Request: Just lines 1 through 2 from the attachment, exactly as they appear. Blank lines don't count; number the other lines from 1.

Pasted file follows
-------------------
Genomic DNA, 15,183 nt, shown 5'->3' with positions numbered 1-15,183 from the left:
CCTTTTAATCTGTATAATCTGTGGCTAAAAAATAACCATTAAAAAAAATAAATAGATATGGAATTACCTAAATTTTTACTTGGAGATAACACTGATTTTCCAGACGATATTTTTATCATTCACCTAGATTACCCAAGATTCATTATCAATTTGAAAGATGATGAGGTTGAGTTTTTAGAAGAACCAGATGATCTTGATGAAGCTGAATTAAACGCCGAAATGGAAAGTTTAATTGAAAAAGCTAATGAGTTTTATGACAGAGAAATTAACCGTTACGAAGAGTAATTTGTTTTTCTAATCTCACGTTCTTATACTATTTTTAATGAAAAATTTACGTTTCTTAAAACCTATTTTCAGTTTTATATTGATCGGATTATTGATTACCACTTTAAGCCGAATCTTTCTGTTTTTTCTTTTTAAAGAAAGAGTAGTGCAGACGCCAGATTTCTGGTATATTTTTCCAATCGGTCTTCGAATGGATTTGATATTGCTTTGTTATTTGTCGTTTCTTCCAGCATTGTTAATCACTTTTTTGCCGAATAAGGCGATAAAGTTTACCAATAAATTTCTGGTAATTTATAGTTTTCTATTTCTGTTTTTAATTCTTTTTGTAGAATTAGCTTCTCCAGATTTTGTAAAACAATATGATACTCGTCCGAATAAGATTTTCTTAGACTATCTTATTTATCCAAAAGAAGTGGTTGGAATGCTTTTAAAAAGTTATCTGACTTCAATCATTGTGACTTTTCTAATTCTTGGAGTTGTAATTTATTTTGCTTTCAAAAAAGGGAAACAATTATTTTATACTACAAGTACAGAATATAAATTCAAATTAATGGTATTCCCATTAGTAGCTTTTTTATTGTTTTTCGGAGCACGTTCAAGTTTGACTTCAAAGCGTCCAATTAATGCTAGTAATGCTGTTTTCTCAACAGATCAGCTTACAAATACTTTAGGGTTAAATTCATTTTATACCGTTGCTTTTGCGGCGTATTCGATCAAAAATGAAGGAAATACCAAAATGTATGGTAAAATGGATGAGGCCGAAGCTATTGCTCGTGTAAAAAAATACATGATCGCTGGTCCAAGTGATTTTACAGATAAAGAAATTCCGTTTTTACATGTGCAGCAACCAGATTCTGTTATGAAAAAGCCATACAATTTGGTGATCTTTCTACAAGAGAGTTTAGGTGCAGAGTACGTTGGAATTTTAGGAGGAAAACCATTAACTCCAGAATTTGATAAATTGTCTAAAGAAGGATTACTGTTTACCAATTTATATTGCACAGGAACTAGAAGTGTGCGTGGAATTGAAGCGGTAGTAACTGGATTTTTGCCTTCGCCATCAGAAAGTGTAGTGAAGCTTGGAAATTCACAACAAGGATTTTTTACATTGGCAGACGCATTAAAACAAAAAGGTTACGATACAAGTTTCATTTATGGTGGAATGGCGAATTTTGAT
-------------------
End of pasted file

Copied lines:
Genomic DNA, 15,183 nt, shown 5'->3' with positions numbered 1-15,183 from the left:
CCTTTTAATCTGTATAATCTGTGGCTAAAAAATAACCATTAAAAAAAATAAATAGATATGGAATTACCTAAATTTTTACTTGGAGATAACACTGATTTTCCAGACGATATTTTTATCATTCACCTAGATTACCCAAGATTCATTATCAATTTGAAAGATGATGAGGTTGAGTTTTTAGAAGAACCAGATGATCTTGATGAAGCTGAATTAAACGCCGAAATGGAAAGTTTAATTGAAAAAGCTAATGAGTTTTATGACAGAGAAATTAACCGTTACGAAGAGTAATTTGTTTTTCTAATCTCACGTTCTTATACTATTTTTAATGAAAAATTTACGTTTCTTAAAACCTATTTTCAGTTTTATATTGATCGGATTATTGATTACCACTTTAAGCCGAATCTTTCTGTTTTTTCTTTTTAAAGAAAGAGTAGTGCAGACGCCAGATTTCTGGTATATTTTTCCAATCGGTCTTCGAATGGATTTGATATTGCTTTGTTATTTGTCGTTTCTTCCAGCATTGTTAATCACTTTTTTGCCGAATAAGGCGATAAAGTTTACCAATAAATTTCTGGTAATTTATAGTTTTCTATTTCTGTTTTTAATTCTTTTTGTAGAATTAGCTTCTCCAGATTTTGTAAAACAATATGATACTCGTCCGAATAAGATTTTCTTAGACTATCTTATTTATCCAAAAGAAGTGGTTGGAATGCTTTTAAAAAGTTATCTGACTTCAATCATTGTGACTTTTCTAATTCTTGGAGTTGTAATTTATTTTGCTTTCAAAAAAGGGAAACAATTATTTTATACTACAAGTACAGAATATAAATTCAAATTAATGGTATTCCCATTAGTAGCTTTTTTATTGTTTTTCGGAGCACGTTCAAGTTTGACTTCAAAGCGTCCAATTAATGCTAGTAATGCTGTTTTCTCAACAGATCAGCTTACAAATACTTTAGGGTTAAATTCATTTTATACCGTTGCTTTTGCGGCGTATTCGATCAAAAATGAAGGAAATACCAAAATGTATGGTAAAATGGATGAGGCCGAAGCTATTGCTCGTGTAAAAAAATACATGATCGCTGGTCCAAGTGATTTTACAGATAAAGAAATTCCGTTTTTACATGTGCAGCAACCAGATTCTGTTATGAAAAAGCCATACAATTTGGTGATCTTTCTACAAGAGAGTTTAGGTGCAGAGTACGTTGGAATTTTAGGAGGAAAACCATTAACTCCAGAATTTGATAAATTGTCTAAAGAAGGATTACTGTTTACCAATTTATATTGCACAGGAACTAGAAGTGTGCGTGGAATTGAAGCGGTAGTAACTGGATTTTTGCCTTCGCCATCAGAAAGTGTAGTGAAGCTTGGAAATTCACAACAAGGATTTTTTACATTGGCAGACGCATTAAAACAAAAAGGTTACGATACAAGTTTCATTTATGGTGGAATGGCGAATTTTGAT